The Hungarian maestro Szabo's career reaches back into the 1950s, peaking with a magnificent trilogy of films in the 1980s (Mephisto, Colonel Redl and Hanussen) in which Klaus Maria Brandauer played characters whose moral scruples collapsed under the weight of their ambition. But this visually handsome adaptation of a noted novel by Magda Szabo (no relation) is a serious misfire.
Set in communist-controlled Hungary between 1961 and 1975, it traces the relationship between an ageing washerwoman Emerenc (Mirren, heroically unglamorous) who is taken on as a housekeeper by novelist Magda (Gedeck, the tragic heroine of The Lives of Others) and her office-worker husband Tibor (Eperjes).
If her opening gambit - she asks them for references - is not warning enough, Emerenc soon shows a predilection for behaviour that lies somewhere on the spectrum between tactlessness and Tourette syndrome. She orders them around, appears without warning in their bedroom, spurns displays of affection.
The childhood trauma in her past, hinted at early on, is revealed before the film's mid-point but it's still hard to understand why Magda doesn't just sack her: perhaps good help was hard to find.
As Emerenc's back-story emerges (and the title is explained), the tale takes on a novelistic complexity that simply doesn't work within in the tight confines of a film. The staccato narrative rhythm - scene after scene lasts only four lines or so before fading out or cutting away - keeps leaving the viewer scrabbling to fill in gaps and the editing is so jerky that at times the film plays like a trailer for itself.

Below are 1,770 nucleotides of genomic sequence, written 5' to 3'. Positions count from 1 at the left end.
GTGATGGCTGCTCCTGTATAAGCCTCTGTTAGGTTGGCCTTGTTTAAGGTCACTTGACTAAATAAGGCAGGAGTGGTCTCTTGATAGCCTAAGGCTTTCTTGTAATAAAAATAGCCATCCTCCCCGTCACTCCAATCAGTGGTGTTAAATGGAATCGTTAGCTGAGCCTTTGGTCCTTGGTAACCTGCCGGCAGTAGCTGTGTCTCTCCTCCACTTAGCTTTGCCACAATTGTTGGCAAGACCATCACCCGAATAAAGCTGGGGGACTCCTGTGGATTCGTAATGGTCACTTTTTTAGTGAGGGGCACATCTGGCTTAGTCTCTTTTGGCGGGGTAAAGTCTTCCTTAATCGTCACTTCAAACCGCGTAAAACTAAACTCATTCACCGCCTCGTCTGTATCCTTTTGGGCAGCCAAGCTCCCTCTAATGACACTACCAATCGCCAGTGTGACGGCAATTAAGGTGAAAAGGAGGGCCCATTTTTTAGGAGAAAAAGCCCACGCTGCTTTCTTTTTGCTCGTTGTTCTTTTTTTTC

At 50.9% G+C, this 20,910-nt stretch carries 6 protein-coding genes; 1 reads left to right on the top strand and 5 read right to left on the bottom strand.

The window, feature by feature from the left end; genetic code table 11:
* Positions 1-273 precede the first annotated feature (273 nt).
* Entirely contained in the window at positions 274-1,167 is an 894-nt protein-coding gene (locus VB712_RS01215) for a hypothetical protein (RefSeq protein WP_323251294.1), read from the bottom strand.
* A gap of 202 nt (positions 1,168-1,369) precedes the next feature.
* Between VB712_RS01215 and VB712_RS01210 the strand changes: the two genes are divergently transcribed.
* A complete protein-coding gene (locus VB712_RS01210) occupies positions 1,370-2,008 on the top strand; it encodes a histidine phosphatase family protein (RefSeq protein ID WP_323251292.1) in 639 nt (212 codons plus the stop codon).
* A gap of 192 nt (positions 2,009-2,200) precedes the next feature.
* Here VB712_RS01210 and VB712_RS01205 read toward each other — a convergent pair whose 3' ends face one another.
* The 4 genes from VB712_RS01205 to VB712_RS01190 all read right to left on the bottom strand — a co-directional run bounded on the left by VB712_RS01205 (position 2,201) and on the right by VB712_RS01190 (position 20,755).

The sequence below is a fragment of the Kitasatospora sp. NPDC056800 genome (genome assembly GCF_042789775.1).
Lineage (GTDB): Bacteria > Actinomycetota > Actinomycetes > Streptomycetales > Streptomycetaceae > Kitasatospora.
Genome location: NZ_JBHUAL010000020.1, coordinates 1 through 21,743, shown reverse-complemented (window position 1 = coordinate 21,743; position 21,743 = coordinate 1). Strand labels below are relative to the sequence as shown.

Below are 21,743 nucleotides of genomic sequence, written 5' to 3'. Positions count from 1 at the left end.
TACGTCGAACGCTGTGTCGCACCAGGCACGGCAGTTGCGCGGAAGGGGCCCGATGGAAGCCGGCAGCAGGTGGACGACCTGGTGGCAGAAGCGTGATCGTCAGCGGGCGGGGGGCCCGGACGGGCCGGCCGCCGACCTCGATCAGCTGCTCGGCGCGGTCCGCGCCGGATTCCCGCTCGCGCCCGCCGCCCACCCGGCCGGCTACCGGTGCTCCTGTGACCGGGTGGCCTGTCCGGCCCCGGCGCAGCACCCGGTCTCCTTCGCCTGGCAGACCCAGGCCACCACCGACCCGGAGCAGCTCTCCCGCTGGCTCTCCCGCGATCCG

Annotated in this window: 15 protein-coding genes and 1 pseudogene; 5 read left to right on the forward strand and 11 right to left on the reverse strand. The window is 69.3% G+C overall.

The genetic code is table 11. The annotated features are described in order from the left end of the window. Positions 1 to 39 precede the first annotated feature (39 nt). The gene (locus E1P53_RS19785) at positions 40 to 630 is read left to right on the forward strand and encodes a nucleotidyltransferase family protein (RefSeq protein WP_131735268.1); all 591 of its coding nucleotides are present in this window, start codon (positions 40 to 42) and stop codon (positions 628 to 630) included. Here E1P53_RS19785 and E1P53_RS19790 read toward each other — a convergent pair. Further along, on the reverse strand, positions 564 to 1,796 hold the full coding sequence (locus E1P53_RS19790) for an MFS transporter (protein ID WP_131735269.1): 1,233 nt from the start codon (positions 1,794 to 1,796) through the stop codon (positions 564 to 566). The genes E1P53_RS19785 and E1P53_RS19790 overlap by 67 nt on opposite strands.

Narrative holes abound, too: why a certain set of photos was allowed to burn and what became of another set, which was pocketed, are matters never explained. Perhaps the story worked better within a novel, but despite Mirren's commanding performance the film doesn't really deliver.
Cast: Helen Mirren, Martina Gedeck, Karoly Eperjes
Director: Istvan Szabo
Running time: 97 mins
Verdict: A staccato narrative with more holes than Swiss cheese.
- TimeOutBy Peter Calder Email Peter